Old Sparky: The Electric Chair and the History of the Death Penalty by Anthony Galvin

Old Sparky: The Electric Chair and the History of the Death Penalty by Anthony Galvin
My rating: 5 of 5 stars

Hardcover, 280 pages
Published June 9th 2015 by Carrel Books
Source: egalley via Edelweiss

An engrossing read from start to finish. The book narrows down its focus quite quickly but does start broadly to illustrate how the author arrives at his premise. Starting with worldwide execution methods throughout history, Galvin quickly travels through medieval and renaissance Europe, then particularly Britain from whence the colonists brought their preferred execution styles with them to the new world. For most of Britain and it's colonies, hanging became the civilized method and was used almost exclusively in the US until a time when Britain was perfecting the method. What was the US to do? Follow Britain again? Was hanging the most humane method of execution? The French had the guillotine, the Spanish the garrotte, and the firing squad has been used in most civilized countries even up to today. But the US went a very American direction and invented a uniquely American device that is associated with the US only, the electric chair. This book then tells the making of, history of, use of, moratorium on, reinstatement of, replacement of by more modern technology, and the possibilities of its comeback. Quite fascinating stuff whether reading about Edison and Westinghouse's quarrels about A/C vs D/C electrical currents, reading about botched executions, prisoner's last meals, or case studies of numerous individuals who ended up in the electric chair.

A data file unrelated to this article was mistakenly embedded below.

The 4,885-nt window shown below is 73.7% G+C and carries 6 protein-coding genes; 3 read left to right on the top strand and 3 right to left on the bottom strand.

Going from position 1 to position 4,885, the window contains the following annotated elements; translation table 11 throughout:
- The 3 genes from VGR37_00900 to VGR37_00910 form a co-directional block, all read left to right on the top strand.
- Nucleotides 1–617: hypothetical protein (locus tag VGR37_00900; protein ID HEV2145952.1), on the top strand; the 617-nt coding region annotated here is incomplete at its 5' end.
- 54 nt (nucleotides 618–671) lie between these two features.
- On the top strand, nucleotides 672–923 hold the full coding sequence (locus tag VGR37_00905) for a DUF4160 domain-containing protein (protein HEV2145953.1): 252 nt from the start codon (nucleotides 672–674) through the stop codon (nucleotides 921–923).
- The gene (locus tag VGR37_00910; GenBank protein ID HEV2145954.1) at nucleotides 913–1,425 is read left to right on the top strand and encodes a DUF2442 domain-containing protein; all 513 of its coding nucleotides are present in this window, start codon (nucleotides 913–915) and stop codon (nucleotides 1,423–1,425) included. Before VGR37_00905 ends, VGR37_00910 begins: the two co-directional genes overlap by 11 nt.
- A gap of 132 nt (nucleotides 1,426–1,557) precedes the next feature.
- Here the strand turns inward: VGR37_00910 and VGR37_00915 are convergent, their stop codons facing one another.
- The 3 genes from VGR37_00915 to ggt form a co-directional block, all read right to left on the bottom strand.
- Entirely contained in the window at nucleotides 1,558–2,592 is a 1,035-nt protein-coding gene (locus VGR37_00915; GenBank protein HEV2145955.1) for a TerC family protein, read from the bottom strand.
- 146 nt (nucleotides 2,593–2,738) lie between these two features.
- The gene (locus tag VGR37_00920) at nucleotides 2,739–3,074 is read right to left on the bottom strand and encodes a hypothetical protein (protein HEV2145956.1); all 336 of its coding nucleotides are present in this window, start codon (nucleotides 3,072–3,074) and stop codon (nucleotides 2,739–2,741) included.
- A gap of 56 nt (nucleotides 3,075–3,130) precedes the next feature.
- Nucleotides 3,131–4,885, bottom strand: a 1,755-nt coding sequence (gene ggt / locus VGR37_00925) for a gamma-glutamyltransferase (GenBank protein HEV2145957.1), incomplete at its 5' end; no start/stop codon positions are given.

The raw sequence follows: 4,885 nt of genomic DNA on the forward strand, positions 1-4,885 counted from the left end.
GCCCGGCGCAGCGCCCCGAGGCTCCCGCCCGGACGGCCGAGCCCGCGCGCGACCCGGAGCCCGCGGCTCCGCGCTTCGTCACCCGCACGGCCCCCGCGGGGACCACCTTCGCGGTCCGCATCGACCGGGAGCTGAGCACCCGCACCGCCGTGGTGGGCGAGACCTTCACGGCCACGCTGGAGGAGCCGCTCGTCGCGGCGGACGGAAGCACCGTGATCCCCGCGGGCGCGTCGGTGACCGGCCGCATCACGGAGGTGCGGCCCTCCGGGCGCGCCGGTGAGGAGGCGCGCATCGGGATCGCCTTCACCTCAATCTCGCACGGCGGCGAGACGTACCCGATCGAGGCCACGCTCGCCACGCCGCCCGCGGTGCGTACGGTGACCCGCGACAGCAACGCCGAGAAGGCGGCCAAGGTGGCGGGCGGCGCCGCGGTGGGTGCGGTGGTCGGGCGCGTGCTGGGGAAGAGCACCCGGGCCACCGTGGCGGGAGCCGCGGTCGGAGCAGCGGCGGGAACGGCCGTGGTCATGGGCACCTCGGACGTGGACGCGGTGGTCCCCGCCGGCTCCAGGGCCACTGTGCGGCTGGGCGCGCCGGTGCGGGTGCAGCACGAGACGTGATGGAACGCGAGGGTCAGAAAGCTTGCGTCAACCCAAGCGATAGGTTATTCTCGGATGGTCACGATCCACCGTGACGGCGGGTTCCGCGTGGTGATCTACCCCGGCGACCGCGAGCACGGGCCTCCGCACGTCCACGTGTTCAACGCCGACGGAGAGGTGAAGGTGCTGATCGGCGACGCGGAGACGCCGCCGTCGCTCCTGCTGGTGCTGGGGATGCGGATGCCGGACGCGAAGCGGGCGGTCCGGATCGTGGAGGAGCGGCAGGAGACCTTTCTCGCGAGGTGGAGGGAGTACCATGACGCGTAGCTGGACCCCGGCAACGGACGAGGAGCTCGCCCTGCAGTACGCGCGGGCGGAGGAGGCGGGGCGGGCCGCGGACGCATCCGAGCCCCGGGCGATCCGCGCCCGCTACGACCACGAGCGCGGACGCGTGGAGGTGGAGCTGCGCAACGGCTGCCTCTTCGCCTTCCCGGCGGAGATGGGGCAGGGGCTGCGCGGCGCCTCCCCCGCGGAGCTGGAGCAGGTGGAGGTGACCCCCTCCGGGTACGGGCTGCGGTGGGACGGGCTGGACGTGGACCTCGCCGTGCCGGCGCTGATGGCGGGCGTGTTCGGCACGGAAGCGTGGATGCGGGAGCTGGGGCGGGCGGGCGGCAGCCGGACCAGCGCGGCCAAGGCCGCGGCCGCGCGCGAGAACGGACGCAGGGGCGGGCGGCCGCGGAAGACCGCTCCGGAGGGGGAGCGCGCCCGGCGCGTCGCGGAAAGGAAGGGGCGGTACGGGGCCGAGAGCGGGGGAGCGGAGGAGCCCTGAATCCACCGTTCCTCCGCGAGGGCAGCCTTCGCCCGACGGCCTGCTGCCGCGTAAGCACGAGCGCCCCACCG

One thing this book is not, is an argument pro or con death penalty. For the largest part the author presents an entirely unbiased introduction of the facts; he uses a slight bit of gallows humour which is expected in these types of writings. Personally, I am against any form of capital punishment for any reason and yet I found Galvin's writing style informative and entertaining. The last few chapters Galvin does seem to press heavy that the current state of affairs does need change/reform and here he loses his bias as he does lean more one way than the other, but his information is interesting, even if one tempers his statistics as over keen especially as he heavily pushes the innocent quotient. But these are realistic thoughts to be thinking of going forward: 1: the EU's refusal to sell lethal injection drugs to the US; supplies are currently already low; 2) the research data that concludes lethal injection has probably been one of the most painful methods of execution the US has ever used, hanging was more efficient, beheading is most humane; and 3) 1 in 25 death row inmates is innocent of the crime for which they have been sentenced to death. None of these factors affect any change in my own opinions as they are based on my faith which cannot be swayed. The majority of the book though is about the past, that which happened, without any judgement and is an exciting book to read. I read the first whole half in one evening!


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